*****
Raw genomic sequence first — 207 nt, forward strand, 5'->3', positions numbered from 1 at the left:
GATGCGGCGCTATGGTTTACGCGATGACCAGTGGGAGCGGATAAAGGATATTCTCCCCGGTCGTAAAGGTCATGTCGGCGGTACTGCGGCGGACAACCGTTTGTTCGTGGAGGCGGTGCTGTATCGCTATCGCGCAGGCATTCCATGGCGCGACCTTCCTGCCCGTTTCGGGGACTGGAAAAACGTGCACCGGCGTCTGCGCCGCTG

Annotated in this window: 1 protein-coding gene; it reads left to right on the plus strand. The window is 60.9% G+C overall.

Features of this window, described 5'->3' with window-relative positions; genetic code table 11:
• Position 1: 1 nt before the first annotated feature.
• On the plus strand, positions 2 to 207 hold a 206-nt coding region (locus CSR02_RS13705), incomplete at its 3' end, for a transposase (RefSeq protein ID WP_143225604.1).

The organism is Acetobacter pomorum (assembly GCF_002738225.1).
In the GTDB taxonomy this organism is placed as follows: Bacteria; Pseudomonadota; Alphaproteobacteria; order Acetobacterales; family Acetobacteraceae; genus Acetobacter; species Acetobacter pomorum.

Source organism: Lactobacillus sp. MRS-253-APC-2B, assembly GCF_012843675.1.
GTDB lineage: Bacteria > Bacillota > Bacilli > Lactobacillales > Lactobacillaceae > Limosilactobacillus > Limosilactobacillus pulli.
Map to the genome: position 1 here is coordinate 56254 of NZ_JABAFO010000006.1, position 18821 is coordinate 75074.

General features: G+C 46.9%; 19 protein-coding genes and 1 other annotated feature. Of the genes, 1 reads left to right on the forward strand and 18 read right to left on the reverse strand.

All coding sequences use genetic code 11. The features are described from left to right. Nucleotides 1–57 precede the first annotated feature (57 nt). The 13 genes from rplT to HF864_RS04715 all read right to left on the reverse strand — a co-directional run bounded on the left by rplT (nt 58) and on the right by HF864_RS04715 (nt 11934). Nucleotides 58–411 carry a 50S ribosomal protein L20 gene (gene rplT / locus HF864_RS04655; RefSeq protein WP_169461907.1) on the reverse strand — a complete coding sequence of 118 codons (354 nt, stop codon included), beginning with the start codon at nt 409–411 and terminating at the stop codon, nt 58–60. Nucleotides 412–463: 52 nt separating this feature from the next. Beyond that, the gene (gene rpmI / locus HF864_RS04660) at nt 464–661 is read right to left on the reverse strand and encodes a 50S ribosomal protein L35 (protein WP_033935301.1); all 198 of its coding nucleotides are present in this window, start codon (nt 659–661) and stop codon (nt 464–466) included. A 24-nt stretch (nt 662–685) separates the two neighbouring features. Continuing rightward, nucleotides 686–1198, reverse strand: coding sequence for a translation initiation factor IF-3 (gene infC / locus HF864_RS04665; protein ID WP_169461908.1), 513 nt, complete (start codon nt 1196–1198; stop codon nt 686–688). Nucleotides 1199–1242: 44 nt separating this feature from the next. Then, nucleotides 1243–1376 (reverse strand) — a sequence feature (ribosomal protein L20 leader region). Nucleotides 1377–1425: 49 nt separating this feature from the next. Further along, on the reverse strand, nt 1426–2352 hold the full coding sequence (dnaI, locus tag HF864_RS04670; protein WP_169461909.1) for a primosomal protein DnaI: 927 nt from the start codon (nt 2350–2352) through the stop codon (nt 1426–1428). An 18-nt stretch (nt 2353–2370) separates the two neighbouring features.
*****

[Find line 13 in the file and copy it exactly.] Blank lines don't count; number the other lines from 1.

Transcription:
All coding sequences use genetic code 11. The features are described from left to right. Nucleotides 1–57 precede the first annotated feature (57 nt). The 13 genes from rplT to HF864_RS04715 all read right to left on the reverse strand — a co-directional run bounded on the left by rplT (nt 58) and on the right by HF864_RS04715 (nt 11934). Nucleotides 58–411 carry a 50S ribosomal protein L20 gene (gene rplT / locus HF864_RS04655; RefSeq protein WP_169461907.1) on the reverse strand — a complete coding sequence of 118 codons (354 nt, stop codon included), beginning with the start codon at nt 409–411 and terminating at the stop codon, nt 58–60. Nucleotides 412–463: 52 nt separating this feature from the next. Beyond that, the gene (gene rpmI / locus HF864_RS04660) at nt 464–661 is read right to left on the reverse strand and encodes a 50S ribosomal protein L35 (protein WP_033935301.1); all 198 of its coding nucleotides are present in this window, start codon (nt 659–661) and stop codon (nt 464–466) included. A 24-nt stretch (nt 662–685) separates the two neighbouring features. Continuing rightward, nucleotides 686–1198, reverse strand: coding sequence for a translation initiation factor IF-3 (gene infC / locus HF864_RS04665; protein ID WP_169461908.1), 513 nt, complete (start codon nt 1196–1198; stop codon nt 686–688). Nucleotides 1199–1242: 44 nt separating this feature from the next. Then, nucleotides 1243–1376 (reverse strand) — a sequence feature (ribosomal protein L20 leader region). Nucleotides 1377–1425: 49 nt separating this feature from the next. Further along, on the reverse strand, nt 1426–2352 hold the full coding sequence (dnaI, locus tag HF864_RS04670; protein WP_169461909.1) for a primosomal protein DnaI: 927 nt from the start codon (nt 2350–2352) through the stop codon (nt 1426–1428). An 18-nt stretch (nt 2353–2370) separates the two neighbouring features.